Women who drink alcohol before turning age 21 have a greater risk of becoming a victim of homicide or suicide, according to the results of a new study.
Researchers at the Washington University School of Medicine in St. Louis investigated the long-term effects of a lower drinking age.
They studied national death and census records from 1984 when there was no national legal drinking age.
They found that women had a 12 percent higher risk of suicide in places where 18-year-olds could drink and a 15 percent higher risk of homicide.
"For homicide, females are victimized by acquaintances in 92 perecent of the cases," study co-author Richard Grucza, an epidemiologist at Washington University School of Medicine, said in a news release.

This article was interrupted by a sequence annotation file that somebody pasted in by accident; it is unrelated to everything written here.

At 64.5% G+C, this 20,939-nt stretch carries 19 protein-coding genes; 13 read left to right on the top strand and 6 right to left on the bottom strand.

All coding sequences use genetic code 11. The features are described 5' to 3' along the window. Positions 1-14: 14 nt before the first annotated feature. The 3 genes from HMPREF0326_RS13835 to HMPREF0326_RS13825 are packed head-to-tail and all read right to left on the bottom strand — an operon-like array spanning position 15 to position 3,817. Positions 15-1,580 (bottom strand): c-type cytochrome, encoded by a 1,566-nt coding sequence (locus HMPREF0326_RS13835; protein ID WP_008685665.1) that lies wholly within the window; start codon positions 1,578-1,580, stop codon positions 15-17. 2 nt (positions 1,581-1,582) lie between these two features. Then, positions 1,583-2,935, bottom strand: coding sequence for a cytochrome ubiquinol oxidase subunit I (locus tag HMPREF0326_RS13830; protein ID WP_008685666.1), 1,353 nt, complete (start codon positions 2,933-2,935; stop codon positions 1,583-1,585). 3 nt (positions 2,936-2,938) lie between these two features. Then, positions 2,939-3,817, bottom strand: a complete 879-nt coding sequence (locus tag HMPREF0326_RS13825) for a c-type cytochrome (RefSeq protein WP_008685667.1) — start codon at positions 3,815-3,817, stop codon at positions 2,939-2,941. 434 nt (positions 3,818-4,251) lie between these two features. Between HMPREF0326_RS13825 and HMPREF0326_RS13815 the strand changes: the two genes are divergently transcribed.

"If lower drinking ages result in elevated rates of alcohol problems, this could contribute to alcohol-fueled domestic violence,"Grucza added. "Alcohol use by both women and their partners could contribute to domestic-violence situations."
"For suicide, it may be that alcohol contributes to the severity of suicide attempts," he said.
Some point to the study's findings to argue that the nation should keeping the legal drinking age at 21.